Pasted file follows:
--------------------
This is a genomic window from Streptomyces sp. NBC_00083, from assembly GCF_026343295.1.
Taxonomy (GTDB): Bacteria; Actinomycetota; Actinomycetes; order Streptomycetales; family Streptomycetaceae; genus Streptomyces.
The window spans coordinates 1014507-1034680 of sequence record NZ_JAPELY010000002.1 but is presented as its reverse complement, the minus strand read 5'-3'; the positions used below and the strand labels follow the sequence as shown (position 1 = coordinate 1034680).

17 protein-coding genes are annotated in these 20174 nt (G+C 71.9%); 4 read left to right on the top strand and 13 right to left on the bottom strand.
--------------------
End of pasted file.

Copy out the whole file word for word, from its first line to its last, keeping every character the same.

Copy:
This is a genomic window from Streptomyces sp. NBC_00083, from assembly GCF_026343295.1.
Taxonomy (GTDB): Bacteria; Actinomycetota; Actinomycetes; order Streptomycetales; family Streptomycetaceae; genus Streptomyces.
The window spans coordinates 1014507-1034680 of sequence record NZ_JAPELY010000002.1 but is presented as its reverse complement, the minus strand read 5'-3'; the positions used below and the strand labels follow the sequence as shown (position 1 = coordinate 1034680).

17 protein-coding genes are annotated in these 20174 nt (G+C 71.9%); 4 read left to right on the top strand and 13 right to left on the bottom strand.